McKenzie, Trista
Dulai, Henrietta
Geology and Geophysics
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Submarine groundwater discharge (SGD), or groundwater that flows to the coastal ocean, is a significant source to both water and dissolved chemical budgets. While SGD fluxes frequently rival or exceed those associated with river discharge, it remains poorly characterized along most coastlines. SGD is also a frequently overlooked contaminant flux pathway, despite being a well-documented vector for excess nutrients or other contaminants derived from urban, agricultural, or industrial land-use to reach the coastal ocean. Commonly, local-scale SGD studies consider the coastal ocean in isolation from stream inputs, particularly stream baseflow, despite the direct connection between one another. Wastewater discharge is a common source of poor water quality. Aging wastewater infrastructure (WIS) that often uses antiquated technology leads to leakage to the groundwater that is difficult to detect. Onsite sewage disposal systems (OSDS; e.g., cesspools, septic tanks) are a common alternative to municipal wastewater treatment, while also a frequent source of groundwater pollution. This is particularly the case in areas with a high density of OSDS constructed along the coast, such as in Hawaiʻi. In addition to OSDS, fractured sewer lines are another potential source of wastewater leakage to groundwater. Wastewater discharge to natural waters remains a major issue globally, in part because it can be difficult to isolate the source and cause of the pollution. Contaminants of emerging concern (CECs; e.g., pharmaceuticals, industrial chemicals, pesticides) are pervasive in the environment, but can be used as tracers due to their uniquely anthropogenic source. Sea level rise (SLR) can also indirectly threaten water quality in coastal areas. In addition to surficial flooding, SLR will lead to groundwater inundation (GWI) of WIS and underground tanks or lead to increased salinization of water resources. To date, most SLR impact studies either focus on surface water impacts or are modeling-based studies, meaning few direct observations of GWI and its linkage to water quality decline exist. Chapter 2 of this dissertation links poor coastal water quality and nutrient pollution to total groundwater (stream baseflow + SGD) discharge along the steam-coastal continuum in a watershed with a high density of OSDS (Kāneʻohe, Hawaiʻi) using radon as a groundwater tracer. Additionally, SGD was also compared between perigean spring (king) and spring tides. Increased SGD and nutrient fluxes were observed during the king tide, implying worsening water quality with SLR. Chapter 3 demonstrates that SGD is a source of wastewater contamination to the coastal ocean in a highly urbanized embayment (Sydney Harbour, Australia) using radium isotopes as groundwater tracers and CECs are the primary tracer for for wastewater. Major findings include: (1) SGD is a pathway for CECs to reach the coastal ocean; (2) increasing CEC inventories are related to increasing water residence time; and (3) two of the measured CECs – dioxins and ibuprofen – were in concentrations that pose a risk to the ecosystem. Chapter 4 provides field-based observations of tidally driven GWI of WIS using radon and CECs as tracers during spring tides in Honolulu, Hawaiʻi. Two pathways were studied: (1) direct GWI of coastal WIS that flows to the coastal ocean as SGD, and (2) indirect inundation of WIS through flooded storm drains. For the direct pathway, CEC fluxes increased at high tide, reflecting additional inundation of WIS with rising water levels. In comparison, CEC concentrations decreased at high tide via the indirect pathway, signifying dilution of constantly leaking sewer lines by the rising water table. This chapter demonstrates a tidal connection between groundwater discharge and water quality and has implications for worsening water quality with SLR. This dissertation examined groundwater as a contaminant vector to streams and the coastal ocean using a combination of groundwater (radon and radium) and contaminant (CECs, nutrients, dissolved organic carbon) tracers. Radon was used in two innovative ways in this dissertation: (1) separation of groundwater and surface water along the stream-coastal continuum – leading to a better understanding of contaminant pathways in a polluted watershed; and (2) during spring tides linking GWI of coastal WIS to groundwater discharge to the coastal ocean and storm drains. The results also demonstrate promising use of CECs as wastewater tracers in novel environments and under transient conditions. Future work can build upon this dissertation by conducting further studies that consider groundwater discharge ridge to reef, increasing the number of CECs analyzed as tracers (particularly in groundwater and non-freshwater environments), and running additional studies in coastal areas that add direct evidence for tidally-driven GWI.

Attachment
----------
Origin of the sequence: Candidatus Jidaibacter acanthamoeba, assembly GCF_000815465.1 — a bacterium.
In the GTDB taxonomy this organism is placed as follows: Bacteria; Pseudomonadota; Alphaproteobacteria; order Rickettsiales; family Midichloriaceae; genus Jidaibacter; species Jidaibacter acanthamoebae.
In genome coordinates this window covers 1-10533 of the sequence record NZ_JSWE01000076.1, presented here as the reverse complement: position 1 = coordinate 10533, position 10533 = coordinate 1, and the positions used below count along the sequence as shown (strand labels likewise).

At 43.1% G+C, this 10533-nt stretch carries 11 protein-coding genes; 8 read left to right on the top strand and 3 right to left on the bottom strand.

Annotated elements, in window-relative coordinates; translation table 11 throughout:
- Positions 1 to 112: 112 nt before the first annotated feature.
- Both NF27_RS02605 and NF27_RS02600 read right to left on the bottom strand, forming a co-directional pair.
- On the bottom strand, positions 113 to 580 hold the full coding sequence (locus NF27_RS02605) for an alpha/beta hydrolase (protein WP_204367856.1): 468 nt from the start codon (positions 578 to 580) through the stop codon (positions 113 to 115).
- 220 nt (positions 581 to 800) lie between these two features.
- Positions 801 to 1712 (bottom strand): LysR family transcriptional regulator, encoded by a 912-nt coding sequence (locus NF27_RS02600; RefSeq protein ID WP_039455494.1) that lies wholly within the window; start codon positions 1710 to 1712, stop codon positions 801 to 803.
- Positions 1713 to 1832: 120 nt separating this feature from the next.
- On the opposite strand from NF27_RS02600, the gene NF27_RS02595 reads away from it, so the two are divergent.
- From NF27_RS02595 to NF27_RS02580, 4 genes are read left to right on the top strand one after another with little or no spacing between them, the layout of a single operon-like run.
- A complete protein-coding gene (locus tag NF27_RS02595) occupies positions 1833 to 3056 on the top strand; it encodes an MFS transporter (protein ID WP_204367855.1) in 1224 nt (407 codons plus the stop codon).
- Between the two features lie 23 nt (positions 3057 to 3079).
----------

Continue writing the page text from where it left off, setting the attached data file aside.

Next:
Hydrologic sciences, contaminants of emerging concern, groundwater inundation, radon, sea level rise, submarine groundwater discharge, wastewater
191 pages
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